Katayoun Goudarzi, Shujaat Khan, Kevin Hays, & Tim Ries - Will You? (Tames Records)
Add Date: 09/26
Focus Tracks: 1, 2
Format: Top 200, World
Artist Info: The close friendship of several culturally diverse musicians is captured on Will You, the latest album from Iranian-American vocalist Katayoun Goudarzi, master sitar player Shujaat Khan, highly respected saxophonist Tim Ries (who’s played with jazz greats like Jack DeJohnette and Donald Byrd and rock icons like The Rolling Stones, Donald Fagen, and Rod Stewart), artful pianist Kevin Hays, and tabla player Dibyarka Chatterjee. Together, they have forged an unlikely ensemble that finds striking new settings for Rumi’s centuries-old yet ever-urgent words.
“With Rumi you can find all different kinds of poems, chronicling all different kinds of human experience,” reflects Goudarzi. “Some are wildly romantic. Some are edgier like ‘Don’t.’ Most of the verses we use on the album are love poems. The way I present the lyrics this time, on the title track, is to use three different poems to make sure I’m completing the story.”
Her ensemble-mates expand the story by contributing pieces (Hays’ “Sweet Caroline”) and by weaving their instruments’ voices into Goudarzi’s. Sometimes they respond, as Khan does at the end of “Void,” playing and humming the role of the beloved whom Rumi so often evokes in his poems. Sometimes they set the stage with a dramatic haunting and chilling solo as Ries does skillfully at the beginning of “Don’t.” Sometimes they stop playing entirely and allow Goudarzi to sing solo, heightening the emotional intensity, as at the end of the title track “Will You.”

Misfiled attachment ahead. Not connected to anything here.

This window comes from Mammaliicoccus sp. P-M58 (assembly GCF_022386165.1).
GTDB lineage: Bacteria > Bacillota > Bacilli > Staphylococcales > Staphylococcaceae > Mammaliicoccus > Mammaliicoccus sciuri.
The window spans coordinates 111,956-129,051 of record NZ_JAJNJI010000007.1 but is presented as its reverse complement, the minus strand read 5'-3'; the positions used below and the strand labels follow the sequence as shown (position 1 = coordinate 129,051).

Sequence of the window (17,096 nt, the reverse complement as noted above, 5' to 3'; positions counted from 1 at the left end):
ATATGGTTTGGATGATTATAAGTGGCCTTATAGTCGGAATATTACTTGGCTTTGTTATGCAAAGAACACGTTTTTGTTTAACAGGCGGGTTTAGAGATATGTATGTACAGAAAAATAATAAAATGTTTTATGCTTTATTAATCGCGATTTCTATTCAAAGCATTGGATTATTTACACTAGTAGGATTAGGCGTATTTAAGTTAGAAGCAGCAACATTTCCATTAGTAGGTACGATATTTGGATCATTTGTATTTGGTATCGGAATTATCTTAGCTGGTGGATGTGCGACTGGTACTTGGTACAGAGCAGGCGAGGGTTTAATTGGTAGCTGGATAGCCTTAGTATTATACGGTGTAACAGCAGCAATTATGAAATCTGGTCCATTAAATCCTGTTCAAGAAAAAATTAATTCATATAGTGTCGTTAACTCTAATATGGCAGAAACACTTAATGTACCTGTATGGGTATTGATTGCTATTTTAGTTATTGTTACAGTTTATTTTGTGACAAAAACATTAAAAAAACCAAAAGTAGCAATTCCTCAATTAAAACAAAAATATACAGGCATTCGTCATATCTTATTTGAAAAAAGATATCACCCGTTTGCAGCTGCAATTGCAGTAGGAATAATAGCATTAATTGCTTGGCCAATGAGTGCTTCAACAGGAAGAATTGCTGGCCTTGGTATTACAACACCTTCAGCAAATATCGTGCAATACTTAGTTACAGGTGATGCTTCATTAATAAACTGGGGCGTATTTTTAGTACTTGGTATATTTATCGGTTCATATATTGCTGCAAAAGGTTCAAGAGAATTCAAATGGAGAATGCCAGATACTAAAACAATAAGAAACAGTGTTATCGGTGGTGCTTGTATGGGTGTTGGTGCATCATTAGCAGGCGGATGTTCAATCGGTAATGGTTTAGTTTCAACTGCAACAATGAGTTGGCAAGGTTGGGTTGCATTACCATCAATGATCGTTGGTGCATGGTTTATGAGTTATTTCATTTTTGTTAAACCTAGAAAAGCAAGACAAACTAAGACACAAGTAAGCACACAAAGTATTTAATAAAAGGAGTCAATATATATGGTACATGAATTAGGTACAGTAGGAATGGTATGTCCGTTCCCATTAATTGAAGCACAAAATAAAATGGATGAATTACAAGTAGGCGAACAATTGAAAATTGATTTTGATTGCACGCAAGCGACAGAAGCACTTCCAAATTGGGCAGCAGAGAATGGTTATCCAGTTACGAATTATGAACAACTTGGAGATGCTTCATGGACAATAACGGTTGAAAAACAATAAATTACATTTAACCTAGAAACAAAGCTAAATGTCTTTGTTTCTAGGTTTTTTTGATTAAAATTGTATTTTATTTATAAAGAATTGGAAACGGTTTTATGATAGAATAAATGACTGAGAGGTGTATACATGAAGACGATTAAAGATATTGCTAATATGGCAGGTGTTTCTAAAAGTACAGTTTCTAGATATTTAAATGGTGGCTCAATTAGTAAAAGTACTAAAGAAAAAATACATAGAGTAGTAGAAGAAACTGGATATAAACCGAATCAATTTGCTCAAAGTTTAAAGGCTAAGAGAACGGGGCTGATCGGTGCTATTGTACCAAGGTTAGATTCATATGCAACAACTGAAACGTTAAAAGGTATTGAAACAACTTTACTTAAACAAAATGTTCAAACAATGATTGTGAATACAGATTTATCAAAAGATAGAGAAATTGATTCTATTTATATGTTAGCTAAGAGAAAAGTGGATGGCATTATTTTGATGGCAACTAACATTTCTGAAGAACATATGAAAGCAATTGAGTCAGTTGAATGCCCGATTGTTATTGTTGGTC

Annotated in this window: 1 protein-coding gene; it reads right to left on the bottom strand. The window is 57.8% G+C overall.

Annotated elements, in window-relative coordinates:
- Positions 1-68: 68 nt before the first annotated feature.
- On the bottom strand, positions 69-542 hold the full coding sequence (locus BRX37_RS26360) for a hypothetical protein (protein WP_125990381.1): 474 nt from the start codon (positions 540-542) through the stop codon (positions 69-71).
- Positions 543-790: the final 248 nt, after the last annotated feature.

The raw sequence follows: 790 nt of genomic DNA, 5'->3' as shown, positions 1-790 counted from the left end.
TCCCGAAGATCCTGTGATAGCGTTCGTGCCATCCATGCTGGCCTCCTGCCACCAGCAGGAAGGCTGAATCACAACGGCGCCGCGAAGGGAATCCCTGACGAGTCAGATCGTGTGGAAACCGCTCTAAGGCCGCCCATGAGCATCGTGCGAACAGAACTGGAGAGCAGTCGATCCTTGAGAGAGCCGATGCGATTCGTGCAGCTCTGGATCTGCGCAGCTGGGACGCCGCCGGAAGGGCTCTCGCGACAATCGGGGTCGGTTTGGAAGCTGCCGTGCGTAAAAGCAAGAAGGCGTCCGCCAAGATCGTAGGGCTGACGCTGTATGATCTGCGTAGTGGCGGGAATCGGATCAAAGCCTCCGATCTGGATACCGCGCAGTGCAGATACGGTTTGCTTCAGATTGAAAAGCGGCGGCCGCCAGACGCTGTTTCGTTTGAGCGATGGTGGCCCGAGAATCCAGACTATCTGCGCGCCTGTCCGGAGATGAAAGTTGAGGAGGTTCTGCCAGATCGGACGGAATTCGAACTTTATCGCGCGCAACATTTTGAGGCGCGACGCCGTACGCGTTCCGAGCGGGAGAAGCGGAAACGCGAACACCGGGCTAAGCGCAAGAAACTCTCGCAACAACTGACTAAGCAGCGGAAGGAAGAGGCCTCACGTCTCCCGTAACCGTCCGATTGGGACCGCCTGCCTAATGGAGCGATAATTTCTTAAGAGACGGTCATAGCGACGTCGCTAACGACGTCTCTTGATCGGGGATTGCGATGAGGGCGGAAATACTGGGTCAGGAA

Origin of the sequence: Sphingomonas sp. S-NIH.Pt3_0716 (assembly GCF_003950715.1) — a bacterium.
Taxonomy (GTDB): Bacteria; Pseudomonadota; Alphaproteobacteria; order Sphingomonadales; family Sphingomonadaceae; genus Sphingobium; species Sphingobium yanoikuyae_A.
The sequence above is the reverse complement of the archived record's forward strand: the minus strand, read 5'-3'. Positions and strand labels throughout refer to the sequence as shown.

One of the defining qualities of Rumi’s work is its sustained ability to resonate emotionally, across ages and across cultures. Goudarzi feels this resonance has particular relevance to our day and age. Through the words and music, she and the ensemble want to bring listeners deeper into these varied emotions, feelings universal in nature. “Happiness and sadness. Love and hatred. These are universal feelings, no matter what language we speak, the color of our skin. No matter how you express it, the feelings are the same. We wanted to bring those emotions to the surface.”